On this day …….. 10th of July 1936

The Thylacine was a dasyurid, or carnivorous marsupial, living in Australia up until the twentieth century. It is believed that the Thylacine existed on the Australian mainland until the introduction of the dingo thousands of years ago. Although the Thylacine was often called the Tasmanian Tiger or Tasmanian Wolf, it was neither of these. Its body was similar in shape to that of the placental wolf, but it was a marsupial, putting it in an entirely different class. It stood 58-60cm tall, with a body and tail length of up to 180cm. When Europeans settled in Tasmania, the Thylacine’s fate was sealed. Farmers shot the creatures, fearing them as a threat to livestock, while hunters prized them as trophies; these acts were supported by the government of the time which offered a bounty of one pound for every dead adult Thylacine and ten shillings for each dead Thylacine joey. This bounty system, introduced in 1830, was not terminated until 1909. By this time, the Thylacine was very rare, and being sought for zoos worldwide. Australian authorities were slow to protect native wildlife, with the result that many species became extinct or on the verge of extinction. In a last attempt to protect the remaining specimens, Tasmania named the Thylacine a protected animal. On the 10th of July 1936, the governor of Tasmania, Sir Ernest Clark, announced that “… in exercise of the powers and authority conferred upon me by the Animals and Birds’ Protection Act, 1928, do, by this proclamation, transfer Native Tiger (Thylacinus cynocephalus) from Schedule 3, Part 1, to Schedule 2, Part 1, of that Act …”. The last known specimen of the Thylacine died in the Hobart Zoo in September that same year. The last captive animals were exhibited in zoos, where their needs were not understood, and the Thylacines in Hobart died from exposure. Despite numerous apparent “sightings” over the years, not one of these has ever been confirmed, and in 1986, the Thylacine was officially classified as Extinct.

 

On this day …….. 7th of July 1835

William Buckley was born in Marton, Cheshire, England in 1780. He arrived in Australia as a convict, and was a member of the first party of Europeans to attempt the first settlement at Sorrento, on the Mornington Peninsula, Victoria. On 27 December 1803, soon after his arrival, he escaped from custody. Despite the friendliness of the local indigenous Wathaurong people, Buckley was concerned they might turn hostile, and initially chose to try to survive on his own. However, he soon realised his inability to fend for himself in the harsh bushland, and he sought out the Wathaurong again. On his way, he happened upon a spear stuck in the grave of a recently deceased member of the tribe; the Aborigines, finding him with the spear, believed he was their tribal member returned from the dead, and greeted his appearance with feasting and a corroboree. Buckley spent the next 32 years living among the indigenous Wathaurong people. Bridging the cultural gap between Europeans and Aborigines, he gained many valuable bush skills and was a crucial factor in reconciliation in those early days. To keep the peace between the two races, Buckley gave himself up to free settler John Batman’s landing party on 7 July 1835. Ultimately, Buckley was pardoned and became a respected civil servant. The Australian saying “Buckley’s chance” means to have a very slim chance, and was spawned by his amazing story of survival in the bush.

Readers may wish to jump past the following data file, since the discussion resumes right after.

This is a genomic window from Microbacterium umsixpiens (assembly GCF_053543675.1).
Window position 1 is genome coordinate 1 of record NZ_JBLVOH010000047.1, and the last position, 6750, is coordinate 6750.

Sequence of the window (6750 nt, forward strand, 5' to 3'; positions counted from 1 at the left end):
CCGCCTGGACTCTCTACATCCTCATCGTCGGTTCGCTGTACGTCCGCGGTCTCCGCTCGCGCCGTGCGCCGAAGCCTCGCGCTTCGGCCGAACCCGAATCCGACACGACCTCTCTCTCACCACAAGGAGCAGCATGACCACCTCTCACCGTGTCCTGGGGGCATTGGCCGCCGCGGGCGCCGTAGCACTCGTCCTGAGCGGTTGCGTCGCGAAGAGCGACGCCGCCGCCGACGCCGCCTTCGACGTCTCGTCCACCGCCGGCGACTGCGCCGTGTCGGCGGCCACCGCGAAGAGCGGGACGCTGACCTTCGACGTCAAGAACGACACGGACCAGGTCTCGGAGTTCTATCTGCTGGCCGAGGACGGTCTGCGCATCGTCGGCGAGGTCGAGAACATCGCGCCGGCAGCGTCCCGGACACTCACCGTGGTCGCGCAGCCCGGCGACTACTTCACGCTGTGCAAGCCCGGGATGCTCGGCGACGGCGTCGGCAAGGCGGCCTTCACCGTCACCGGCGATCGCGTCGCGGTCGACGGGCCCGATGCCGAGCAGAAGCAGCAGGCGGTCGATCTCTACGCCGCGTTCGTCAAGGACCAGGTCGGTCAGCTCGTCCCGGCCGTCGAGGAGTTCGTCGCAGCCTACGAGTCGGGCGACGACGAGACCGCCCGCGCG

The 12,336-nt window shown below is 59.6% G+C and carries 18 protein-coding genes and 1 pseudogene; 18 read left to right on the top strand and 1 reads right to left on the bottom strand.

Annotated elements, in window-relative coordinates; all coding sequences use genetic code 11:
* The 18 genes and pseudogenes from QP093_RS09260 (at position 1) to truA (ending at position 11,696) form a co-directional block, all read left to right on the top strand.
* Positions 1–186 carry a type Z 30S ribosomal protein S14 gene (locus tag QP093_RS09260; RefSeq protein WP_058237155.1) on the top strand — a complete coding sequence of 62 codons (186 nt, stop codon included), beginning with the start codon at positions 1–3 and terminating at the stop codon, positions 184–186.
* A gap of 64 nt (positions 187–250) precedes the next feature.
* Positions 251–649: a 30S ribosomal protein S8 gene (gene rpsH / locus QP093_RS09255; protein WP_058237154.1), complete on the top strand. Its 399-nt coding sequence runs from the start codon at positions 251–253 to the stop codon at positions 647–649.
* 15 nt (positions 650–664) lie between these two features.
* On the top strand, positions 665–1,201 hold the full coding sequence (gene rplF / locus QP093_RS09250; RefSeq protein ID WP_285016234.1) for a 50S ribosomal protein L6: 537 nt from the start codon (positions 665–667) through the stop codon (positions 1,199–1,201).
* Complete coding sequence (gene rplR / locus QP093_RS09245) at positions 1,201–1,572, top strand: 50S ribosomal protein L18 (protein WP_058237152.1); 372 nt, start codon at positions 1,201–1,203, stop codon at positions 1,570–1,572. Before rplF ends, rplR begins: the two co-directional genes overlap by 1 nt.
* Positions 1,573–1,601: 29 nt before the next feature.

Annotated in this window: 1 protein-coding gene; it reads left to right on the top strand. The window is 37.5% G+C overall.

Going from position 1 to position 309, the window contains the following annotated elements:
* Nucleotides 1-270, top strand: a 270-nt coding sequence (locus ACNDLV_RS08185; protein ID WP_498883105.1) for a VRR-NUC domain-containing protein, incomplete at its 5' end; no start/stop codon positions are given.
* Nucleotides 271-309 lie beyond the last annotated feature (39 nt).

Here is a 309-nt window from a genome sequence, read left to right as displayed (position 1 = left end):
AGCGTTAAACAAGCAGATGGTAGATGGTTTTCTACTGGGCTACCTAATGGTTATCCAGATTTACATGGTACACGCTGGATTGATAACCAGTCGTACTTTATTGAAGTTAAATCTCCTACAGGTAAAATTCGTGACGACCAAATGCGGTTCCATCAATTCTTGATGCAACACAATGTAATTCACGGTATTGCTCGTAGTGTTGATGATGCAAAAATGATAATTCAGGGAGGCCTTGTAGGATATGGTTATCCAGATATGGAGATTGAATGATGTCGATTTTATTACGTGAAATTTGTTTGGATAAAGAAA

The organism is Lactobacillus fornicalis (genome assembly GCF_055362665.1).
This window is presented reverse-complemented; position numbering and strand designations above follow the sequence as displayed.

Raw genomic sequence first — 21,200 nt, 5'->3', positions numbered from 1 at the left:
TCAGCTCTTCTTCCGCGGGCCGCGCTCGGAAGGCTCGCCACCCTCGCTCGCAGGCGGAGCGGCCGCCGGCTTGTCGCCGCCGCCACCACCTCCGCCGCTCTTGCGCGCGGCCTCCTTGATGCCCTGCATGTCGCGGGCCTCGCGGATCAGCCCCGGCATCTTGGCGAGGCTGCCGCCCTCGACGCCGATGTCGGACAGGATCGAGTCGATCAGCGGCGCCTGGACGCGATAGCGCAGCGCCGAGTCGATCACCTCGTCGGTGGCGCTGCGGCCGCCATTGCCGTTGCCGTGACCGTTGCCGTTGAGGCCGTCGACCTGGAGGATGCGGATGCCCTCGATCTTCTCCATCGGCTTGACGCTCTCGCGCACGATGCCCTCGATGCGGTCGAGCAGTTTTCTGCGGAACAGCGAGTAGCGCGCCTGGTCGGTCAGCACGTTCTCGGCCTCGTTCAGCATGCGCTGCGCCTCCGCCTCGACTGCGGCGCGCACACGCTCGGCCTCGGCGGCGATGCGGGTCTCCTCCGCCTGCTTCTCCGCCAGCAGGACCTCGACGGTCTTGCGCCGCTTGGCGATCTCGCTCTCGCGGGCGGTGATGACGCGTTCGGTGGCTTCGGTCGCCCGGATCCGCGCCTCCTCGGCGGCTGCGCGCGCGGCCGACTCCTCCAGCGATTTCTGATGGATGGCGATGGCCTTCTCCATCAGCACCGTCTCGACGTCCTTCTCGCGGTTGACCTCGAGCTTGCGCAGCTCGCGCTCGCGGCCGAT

On This Day…… 4th July 1857

The Buckland riot was an anti-Chinese race riot that occurred on 4 July 1857, in the goldfields of the Buckland Valley, North East Victoria, Australia, near present-day Porepunkah. At the time approximately 2000 Chinese and 700 European migrants were living in the Buckland area. Anti-Chinese sentiment was widespread during the Victorian gold rush. This resentment manifested on the 4th July 1857 when around 100 European rioters attacked Chinese settlements. The rioters had just left a public meeting at the Buckland Hotel where the riot ringleaders decided they would attempt to expel all the Chinese in the Buckland Valley. Contemporaneous newspaper reports claim that the riot was “led by Americans ‘inflamed by liquor'”. During the riot Chinese miners were beaten and robbed then driven across the Buckland River. At least three Chinese miners died reportedly of ill-health and entire encampments and a recently constructed Joss house were destroyed. Police arrested thirteen European accused rioters, however the empaneled juries acquitted all of major offences “amid the cheers of bystanders”. The verdicts of the juries were later criticized in the press. One of the police involved in the arrests was Robert O’Hara Burke, later of the infamous Burke and Wills expedition.

Aftermath – The Chinese miners were invited to return to the Buckland Valley, however only fifty did so. The Buckland Riot has been compared to the Eureka Stockade uprising in size and intensity, but is not remembered such. A commemorative monument was unveiled in July 2007 to mark the 150th anniversary of the riot.